What seems to you really important?

This week, instead of Virtual Cafe Sci, we are opening up this space to all you, our audience, to have your say on any science-related item that you’ve found especially interesting, whether in the news, in the journals, or on the web.

You can tell us briefly, in the chat box, what you found; and why you think it matters; and we will then give you time on screen to make the case for why we should all be interested too.

After that, as with all our evenings, we will open the discussion to everyone else, to comment or ask questions – and so you may get the chance to expand and say more.

Intrigued? Watch this short video on our Facebook page for a flavour of the day.

Cafe Sci

Empowering Communities – Beach Guardian

A recording of this talk is now available on YouTube HERE.

Beach Guardian co-founder Emily Stevenson shares her journey through marine conservation, plastic pollution and community engagement.

About the talk

Emily Stevenson co-founded Beach Guardian CIC in 2017 with her dad, Rob, which aims to ‘engage, educate and empower against plastic pollution’.

Since its founding, Beach Guardian has organised over 200 community clean up events with over 6,000 volunteers; visited over 85 schools, engaging with over 14,000 school children and worked with some of the world’s largest corporations, to help them reduce their reliance on plastics, such as PepsiCo and Nissan.

The talk will focus on Emily’s journey through marine conservation, plastic pollution and community engagement.

About our speaker: Emily Stevenson

Emily is a budding environmental reporter, with her weekly ‘Tune in Tuesday’ video blog reaching over a million people worldwide and continued features with BBC Spotlight, highlighting the plights of plastic across the South West.

In 2019, Emily’s work received recognition with a letter from her hero Sir David Attenborough, becoming a Point of Light recipient from the British Prime Minister and titled one of the Young Citizen’s of the Year by the Rotary Club in Great Britain and Ireland.

Emily is also currently on the MSc Conservation Science and Policy course at the University of Exeter, where she is undertaking a research project looking into the role of microplastics in the dissemination of pathogenic and antibiotic resistant bacteria.

Cafe Sci

Weather or not

A recording of this talk is now available on YouTube HERE.

BBC weather forecaster, Kevin Thomas, will be talking to us about the challenge of weather forecasting in Cornwall.

About the talk

Cornwall is a challenging area for weather forecasting because of its geography, but modern techniques make the job easier, although knowledge of the region is still very important in developing accurate forecasts.

About our speaker: Kevin Thomas

Kevin Thomas is a weather forecaster with the BBC who does radio forecasts for Devon and Cornwall. Kevin has been a meteorologist for 37 years, joining the BBC in 2009 after a long career in the Royal Navy and seeing service around the world.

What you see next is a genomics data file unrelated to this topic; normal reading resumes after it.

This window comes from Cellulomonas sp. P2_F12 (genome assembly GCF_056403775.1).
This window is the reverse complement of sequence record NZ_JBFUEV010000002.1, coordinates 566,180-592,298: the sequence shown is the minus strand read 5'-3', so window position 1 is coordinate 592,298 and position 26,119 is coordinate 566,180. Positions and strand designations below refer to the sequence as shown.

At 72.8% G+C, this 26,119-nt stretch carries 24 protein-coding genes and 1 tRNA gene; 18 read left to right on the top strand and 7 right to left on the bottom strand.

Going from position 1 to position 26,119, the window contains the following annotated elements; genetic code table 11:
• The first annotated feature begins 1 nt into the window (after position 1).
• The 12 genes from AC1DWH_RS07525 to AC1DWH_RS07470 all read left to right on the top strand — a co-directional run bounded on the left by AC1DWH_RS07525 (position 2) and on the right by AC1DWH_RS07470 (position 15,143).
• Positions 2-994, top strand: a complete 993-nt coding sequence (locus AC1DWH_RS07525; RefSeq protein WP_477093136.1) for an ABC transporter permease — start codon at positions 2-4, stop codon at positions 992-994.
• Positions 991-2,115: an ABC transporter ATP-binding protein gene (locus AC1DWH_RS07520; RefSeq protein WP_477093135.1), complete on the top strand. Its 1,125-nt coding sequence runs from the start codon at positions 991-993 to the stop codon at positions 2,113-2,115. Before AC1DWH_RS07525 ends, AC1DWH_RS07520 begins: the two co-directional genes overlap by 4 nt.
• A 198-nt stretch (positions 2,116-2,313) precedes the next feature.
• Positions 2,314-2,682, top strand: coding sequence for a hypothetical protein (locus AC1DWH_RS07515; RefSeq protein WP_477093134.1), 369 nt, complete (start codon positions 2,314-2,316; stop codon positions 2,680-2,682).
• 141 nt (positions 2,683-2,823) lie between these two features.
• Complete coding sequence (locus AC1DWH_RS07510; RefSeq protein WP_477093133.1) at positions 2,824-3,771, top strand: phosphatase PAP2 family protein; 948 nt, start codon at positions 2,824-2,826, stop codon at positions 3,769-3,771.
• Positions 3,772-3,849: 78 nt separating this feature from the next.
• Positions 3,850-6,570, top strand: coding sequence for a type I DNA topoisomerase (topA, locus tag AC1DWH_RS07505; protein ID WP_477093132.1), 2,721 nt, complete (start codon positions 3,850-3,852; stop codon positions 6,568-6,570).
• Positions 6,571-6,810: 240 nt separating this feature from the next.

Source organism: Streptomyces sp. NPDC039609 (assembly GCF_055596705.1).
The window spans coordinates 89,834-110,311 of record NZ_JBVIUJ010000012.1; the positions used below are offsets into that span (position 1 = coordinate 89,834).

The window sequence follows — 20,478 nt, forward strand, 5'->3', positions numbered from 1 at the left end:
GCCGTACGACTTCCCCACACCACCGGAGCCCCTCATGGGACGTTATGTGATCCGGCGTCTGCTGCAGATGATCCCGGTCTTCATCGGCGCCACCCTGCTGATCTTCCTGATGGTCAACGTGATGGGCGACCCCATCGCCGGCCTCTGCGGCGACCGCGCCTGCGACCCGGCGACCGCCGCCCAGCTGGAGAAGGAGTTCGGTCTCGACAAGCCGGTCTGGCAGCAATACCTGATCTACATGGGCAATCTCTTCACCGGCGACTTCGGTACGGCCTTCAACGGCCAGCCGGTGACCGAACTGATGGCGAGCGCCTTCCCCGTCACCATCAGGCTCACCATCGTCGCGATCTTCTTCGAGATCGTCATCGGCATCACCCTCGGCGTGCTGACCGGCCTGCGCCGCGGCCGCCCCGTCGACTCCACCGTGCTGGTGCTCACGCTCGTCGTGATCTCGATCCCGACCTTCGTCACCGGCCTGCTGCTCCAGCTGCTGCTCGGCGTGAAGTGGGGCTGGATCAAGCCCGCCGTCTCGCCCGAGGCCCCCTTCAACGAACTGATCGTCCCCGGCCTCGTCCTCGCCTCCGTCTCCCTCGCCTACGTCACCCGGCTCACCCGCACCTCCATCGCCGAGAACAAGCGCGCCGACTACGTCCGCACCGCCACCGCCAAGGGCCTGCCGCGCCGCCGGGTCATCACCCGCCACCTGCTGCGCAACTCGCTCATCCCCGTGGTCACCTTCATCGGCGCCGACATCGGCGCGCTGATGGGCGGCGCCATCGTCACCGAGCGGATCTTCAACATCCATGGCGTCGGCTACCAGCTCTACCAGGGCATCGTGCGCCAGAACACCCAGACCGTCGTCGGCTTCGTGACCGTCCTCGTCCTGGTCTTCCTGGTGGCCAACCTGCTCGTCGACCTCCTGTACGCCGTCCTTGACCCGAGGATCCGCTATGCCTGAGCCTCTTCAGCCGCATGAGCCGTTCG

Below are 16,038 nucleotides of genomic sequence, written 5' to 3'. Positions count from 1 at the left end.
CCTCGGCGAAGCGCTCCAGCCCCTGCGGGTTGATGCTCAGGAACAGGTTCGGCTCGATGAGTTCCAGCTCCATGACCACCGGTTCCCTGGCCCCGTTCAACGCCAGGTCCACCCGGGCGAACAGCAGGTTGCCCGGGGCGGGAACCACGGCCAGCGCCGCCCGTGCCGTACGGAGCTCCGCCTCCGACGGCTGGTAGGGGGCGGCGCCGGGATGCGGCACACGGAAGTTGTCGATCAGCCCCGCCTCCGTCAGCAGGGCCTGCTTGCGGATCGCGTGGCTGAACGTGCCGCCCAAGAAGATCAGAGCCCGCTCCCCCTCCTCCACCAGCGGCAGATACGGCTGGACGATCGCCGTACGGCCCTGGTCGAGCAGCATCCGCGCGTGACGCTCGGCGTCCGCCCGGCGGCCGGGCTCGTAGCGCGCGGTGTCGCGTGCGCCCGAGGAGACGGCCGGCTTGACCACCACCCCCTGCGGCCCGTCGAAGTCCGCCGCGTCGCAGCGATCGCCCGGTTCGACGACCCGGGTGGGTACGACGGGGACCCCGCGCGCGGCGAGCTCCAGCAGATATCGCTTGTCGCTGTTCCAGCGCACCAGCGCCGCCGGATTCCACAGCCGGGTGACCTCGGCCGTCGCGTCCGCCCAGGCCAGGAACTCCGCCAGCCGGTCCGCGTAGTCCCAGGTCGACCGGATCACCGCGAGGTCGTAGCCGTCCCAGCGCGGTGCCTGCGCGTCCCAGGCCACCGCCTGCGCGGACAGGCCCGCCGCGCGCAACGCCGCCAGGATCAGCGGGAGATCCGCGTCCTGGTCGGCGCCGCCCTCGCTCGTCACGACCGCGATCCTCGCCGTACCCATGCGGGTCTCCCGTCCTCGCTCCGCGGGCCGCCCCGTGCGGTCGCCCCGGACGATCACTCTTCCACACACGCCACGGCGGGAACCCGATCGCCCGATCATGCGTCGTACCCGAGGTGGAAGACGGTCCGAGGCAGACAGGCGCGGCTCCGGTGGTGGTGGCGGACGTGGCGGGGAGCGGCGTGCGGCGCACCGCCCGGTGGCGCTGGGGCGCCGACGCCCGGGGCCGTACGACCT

Cafe Sci

Introduction to Wildlife Photography

A recording of the talk is now available on YouTube HERE.

Dave Hudson will be giving us an introduction to wildlife photography.

About the talk

In this talk Dave will cover some of the basic steps on how to go about photographing wildlife and how to improve the shots you take to make them look more professional. Dave will briefly touch on some field craft, how to find wildlife to photograph, composition and then we will briefly look at how to set up your camera (depending on how much time we have available!).

About our speaker: Dave Hudson

Dave is an ex-teacher, currently a PhD research student at University of Exeter studying the epidemiology of bovine tuberculosis in Badgers and a keen wildlife photographer.

You can see more of Dave’s work at

Cafe Sci

The Most Remarkable Migrants of All

A recording of this talk is now available on YouTube HERE.

Will Hawkes will be talking to us about the incredible journeys some insects make across vast distances.

About the talk

Some tiny insects are capable of incredible journeys thousands of kilometres long. This talk will explain about these journeys, how you can identify these migrants when they arrive in your gardens, and the absolutely vital role these insects play for the natural world.

About our speaker: Will Hawkes

Will is a Welsh naturalist currently studying for a PhD at the University of Exeter researching insect migration.

Cafe Sci


The recording of this talk is now available HERE.

Dr. Beth Roberts will be talking to us about the lives of one of our favourite garden residents, the humble bumblebees. Register you interest HERE.

Bumblebees are an important group of insects because they pollinate our crops and wildflowers. We have probably all seem them buzzing around our gardens or when we are out on our daily walk, but how much do you know about them? Beth did her PhD on the nesting ecology of bumblebees and so is now officially a Dr of Bumblebees. She is going to be giving a talk on her favourite subject, and during this talk you will learn more about the secret lives of bumblebees: where do they live? What is their lifecycle? What plants do they love to visit?

About our speaker: Dr. Beth Roberts

Beth Roberts is an Ecologist and Postoctoral Research Associate at the European Centre for Environment and Human Health.

Beth recently completed her PhD at the University of Exeter’s College of Life and Environmental Sciences, where her research focused on the hidden ecology of bumblebees. Her thesis implemented classical, novel and computer modelling techniques to uncover some of the previously understudied areas of bumblebee behaviour.